One of my earliest memories of the power of music was when I was a little kid, maybe 6 or 7. My dad was driving our old Ford Econoline down "the" hill from my Aunt Sarah's house in the sunset district of San Francisco - the Beach Boys came on the radio and my brother suddenly jumped up and started flailing his arms out, pretending like he was on a surf-board - singing "Everybody's gone surfing..", then we all screamed out "Surfin' USA".
Despite my mom's admonition that rock n' roll was the devil's music (I'm pretty sure I'm not making that up) when I was around 10 or so - I always felt a powerful tug towards music. Fortunately, my uber-supportive parents signed me up for violin and piano lessons starting in 2nd grade.
When I was 12, my mom dragged me and my brother to our first rehearsal with the Superstrings, Palo Alto Chamber Orchestra. I remember everybody playing the Pachabel Canon way too fast and wondering why I was sitting with the violas as a violinist. Although I never liked to practice, PACO was my gateway into classical music, and more importantly, transcendence through music.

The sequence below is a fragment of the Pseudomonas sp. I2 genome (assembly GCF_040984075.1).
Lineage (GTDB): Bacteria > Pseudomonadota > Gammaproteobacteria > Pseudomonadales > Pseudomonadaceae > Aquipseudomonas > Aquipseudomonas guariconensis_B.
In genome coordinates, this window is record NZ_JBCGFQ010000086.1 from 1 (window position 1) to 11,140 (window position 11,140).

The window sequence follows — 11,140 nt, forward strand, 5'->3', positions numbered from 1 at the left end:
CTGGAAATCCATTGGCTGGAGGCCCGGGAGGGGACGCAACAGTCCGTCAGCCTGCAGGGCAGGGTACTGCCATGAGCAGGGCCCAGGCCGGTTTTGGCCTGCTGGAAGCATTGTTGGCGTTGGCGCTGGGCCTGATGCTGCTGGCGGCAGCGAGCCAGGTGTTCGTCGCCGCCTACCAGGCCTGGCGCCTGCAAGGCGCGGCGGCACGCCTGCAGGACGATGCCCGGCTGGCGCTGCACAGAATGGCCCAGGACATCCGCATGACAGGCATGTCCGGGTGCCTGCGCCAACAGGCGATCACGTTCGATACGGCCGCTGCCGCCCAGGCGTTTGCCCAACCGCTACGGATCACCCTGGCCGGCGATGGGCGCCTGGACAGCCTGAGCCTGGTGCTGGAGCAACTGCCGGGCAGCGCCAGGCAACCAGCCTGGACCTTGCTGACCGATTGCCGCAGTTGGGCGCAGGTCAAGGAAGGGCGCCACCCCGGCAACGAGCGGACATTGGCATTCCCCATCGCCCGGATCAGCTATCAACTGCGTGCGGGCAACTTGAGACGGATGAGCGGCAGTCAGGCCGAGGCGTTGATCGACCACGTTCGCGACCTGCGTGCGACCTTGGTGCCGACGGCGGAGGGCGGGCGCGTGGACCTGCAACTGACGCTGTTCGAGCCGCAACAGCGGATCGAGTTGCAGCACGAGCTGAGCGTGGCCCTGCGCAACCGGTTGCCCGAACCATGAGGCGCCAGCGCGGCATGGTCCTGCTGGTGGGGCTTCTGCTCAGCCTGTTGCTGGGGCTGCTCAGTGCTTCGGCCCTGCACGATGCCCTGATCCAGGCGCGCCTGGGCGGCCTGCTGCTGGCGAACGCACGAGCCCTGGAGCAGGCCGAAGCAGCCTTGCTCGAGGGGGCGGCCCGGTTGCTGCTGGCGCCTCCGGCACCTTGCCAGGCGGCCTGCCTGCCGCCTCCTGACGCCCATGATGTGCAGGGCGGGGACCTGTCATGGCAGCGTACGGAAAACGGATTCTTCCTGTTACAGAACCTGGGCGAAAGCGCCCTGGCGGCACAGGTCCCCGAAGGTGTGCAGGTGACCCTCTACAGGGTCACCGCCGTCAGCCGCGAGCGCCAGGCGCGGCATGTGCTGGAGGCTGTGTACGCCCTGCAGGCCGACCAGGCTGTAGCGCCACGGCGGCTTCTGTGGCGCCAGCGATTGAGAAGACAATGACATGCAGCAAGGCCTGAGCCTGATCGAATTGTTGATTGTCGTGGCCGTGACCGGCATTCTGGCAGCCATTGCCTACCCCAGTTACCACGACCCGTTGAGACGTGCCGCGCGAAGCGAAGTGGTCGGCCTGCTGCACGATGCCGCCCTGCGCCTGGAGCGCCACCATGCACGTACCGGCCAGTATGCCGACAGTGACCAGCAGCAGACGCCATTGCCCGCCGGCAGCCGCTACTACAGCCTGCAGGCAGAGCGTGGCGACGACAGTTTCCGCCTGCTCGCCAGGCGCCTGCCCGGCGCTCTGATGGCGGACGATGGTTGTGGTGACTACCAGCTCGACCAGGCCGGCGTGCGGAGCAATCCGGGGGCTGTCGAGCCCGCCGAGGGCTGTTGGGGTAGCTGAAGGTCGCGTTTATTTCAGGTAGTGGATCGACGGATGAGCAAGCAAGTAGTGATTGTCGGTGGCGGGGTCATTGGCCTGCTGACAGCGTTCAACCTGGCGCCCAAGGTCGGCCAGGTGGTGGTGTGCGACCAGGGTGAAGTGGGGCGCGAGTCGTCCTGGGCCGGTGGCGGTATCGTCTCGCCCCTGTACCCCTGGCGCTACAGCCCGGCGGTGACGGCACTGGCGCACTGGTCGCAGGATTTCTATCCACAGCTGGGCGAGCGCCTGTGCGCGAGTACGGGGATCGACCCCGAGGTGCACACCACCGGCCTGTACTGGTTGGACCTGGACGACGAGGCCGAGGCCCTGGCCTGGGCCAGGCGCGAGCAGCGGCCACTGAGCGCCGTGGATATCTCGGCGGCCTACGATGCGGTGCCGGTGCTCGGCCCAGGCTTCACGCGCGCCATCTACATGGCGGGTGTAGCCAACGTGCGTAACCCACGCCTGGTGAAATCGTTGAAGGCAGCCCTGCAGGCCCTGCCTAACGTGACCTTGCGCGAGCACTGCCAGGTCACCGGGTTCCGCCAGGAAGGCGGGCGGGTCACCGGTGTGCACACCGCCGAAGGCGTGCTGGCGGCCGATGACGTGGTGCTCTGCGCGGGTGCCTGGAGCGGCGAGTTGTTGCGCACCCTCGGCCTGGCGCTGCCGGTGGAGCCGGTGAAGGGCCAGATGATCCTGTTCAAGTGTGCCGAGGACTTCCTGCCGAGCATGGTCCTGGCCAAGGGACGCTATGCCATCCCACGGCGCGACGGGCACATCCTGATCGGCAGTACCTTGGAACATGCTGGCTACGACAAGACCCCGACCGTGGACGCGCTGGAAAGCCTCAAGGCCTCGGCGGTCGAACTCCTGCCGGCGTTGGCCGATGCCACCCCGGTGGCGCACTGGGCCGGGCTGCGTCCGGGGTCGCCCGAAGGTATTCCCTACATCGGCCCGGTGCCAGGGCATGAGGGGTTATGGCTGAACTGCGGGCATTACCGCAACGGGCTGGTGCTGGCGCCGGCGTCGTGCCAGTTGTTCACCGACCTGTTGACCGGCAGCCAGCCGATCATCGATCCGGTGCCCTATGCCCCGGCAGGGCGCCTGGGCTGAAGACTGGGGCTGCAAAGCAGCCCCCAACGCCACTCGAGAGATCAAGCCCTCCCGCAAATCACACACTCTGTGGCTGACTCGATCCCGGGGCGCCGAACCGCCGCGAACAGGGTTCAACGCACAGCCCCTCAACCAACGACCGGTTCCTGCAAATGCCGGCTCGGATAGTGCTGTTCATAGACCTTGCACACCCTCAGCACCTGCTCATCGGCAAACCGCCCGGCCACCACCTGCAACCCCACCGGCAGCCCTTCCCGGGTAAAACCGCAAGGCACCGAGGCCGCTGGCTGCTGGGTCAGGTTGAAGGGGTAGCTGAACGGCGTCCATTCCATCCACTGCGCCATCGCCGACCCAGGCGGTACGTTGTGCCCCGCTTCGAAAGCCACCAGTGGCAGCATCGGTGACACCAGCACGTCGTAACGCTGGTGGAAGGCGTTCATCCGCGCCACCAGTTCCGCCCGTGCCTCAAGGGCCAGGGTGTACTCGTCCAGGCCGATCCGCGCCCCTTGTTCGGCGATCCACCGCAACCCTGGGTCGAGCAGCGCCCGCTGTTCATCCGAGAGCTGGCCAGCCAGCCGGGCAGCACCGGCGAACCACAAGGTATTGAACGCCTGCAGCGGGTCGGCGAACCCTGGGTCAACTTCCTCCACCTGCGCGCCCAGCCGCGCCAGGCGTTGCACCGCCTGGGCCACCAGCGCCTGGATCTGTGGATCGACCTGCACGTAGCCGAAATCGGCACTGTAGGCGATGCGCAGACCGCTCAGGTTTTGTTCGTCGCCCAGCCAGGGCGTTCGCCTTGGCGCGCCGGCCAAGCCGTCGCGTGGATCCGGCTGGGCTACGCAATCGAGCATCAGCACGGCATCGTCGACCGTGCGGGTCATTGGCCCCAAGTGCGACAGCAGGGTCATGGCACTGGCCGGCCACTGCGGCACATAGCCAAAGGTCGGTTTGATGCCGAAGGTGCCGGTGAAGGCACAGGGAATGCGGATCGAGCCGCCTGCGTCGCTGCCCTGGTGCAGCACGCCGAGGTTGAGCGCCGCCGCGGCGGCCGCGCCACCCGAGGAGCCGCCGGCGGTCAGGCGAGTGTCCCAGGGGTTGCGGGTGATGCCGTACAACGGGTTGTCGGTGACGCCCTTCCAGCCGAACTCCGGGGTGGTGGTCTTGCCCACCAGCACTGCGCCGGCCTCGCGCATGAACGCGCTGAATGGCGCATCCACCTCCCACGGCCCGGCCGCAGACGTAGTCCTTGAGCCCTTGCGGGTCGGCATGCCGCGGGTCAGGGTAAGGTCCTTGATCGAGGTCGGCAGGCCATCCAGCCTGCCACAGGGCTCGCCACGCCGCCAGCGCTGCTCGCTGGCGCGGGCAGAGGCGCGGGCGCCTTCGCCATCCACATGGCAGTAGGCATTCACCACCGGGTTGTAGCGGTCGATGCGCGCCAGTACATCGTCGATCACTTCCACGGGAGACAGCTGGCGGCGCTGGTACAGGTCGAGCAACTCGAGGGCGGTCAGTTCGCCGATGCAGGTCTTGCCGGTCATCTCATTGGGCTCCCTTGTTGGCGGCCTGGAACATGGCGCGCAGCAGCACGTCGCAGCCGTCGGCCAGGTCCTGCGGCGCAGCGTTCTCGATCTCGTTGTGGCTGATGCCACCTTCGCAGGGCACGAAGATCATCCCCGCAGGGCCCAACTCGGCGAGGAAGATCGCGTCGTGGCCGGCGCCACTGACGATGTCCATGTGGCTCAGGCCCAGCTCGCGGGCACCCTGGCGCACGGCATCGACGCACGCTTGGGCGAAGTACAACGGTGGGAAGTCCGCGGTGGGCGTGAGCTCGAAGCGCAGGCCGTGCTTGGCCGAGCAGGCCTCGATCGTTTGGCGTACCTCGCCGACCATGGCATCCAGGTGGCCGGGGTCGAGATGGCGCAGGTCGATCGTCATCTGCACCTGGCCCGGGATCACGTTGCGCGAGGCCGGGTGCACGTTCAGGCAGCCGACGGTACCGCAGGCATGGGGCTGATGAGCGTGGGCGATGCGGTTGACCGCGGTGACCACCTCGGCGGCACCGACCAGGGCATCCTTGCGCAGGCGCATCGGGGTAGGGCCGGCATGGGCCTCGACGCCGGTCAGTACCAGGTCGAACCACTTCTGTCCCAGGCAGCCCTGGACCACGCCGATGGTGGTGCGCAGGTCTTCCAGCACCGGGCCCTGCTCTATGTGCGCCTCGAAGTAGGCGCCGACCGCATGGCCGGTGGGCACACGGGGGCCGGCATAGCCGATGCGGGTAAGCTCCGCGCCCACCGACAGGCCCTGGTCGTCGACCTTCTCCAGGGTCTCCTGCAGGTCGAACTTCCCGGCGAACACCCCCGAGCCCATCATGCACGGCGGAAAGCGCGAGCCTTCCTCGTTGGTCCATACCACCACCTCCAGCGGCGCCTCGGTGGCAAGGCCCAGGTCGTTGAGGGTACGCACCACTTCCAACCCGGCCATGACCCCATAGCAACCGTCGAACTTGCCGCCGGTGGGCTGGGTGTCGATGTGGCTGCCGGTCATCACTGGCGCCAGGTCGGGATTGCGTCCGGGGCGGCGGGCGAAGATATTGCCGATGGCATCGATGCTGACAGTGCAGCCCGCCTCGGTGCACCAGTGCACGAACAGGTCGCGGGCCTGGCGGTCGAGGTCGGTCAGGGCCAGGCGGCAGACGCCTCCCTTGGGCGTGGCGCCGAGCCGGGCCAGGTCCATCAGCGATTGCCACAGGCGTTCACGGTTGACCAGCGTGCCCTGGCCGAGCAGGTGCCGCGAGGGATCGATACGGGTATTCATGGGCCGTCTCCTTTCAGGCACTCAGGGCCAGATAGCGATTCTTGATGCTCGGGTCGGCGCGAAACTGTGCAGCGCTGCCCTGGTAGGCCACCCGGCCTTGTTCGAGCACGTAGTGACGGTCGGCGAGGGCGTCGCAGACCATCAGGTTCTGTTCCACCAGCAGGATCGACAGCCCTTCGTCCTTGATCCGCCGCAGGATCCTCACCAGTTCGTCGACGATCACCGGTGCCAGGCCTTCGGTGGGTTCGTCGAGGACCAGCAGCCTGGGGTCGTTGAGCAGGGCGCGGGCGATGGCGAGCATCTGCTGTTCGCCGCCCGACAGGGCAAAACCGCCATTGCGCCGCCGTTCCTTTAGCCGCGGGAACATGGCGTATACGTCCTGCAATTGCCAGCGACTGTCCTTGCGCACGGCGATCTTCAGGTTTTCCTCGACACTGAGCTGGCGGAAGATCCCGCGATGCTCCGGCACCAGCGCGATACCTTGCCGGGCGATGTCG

Oh yeah, for the record - Pachabel Canon will be played at my wedding one day...nice and slowly.
When I was 15, my whole world was hit from another angle. David, from my youth group taught me my first few guitar chords and opened me up to popular music, music that I could relate to. I went home and promptly learned how to play "In My Room", the song that gave me the most comfort at the time (sorry "In the Garage"). I think I might have even composed a song that first day, that I wrote out in text tabs amidst my pubescent excitement.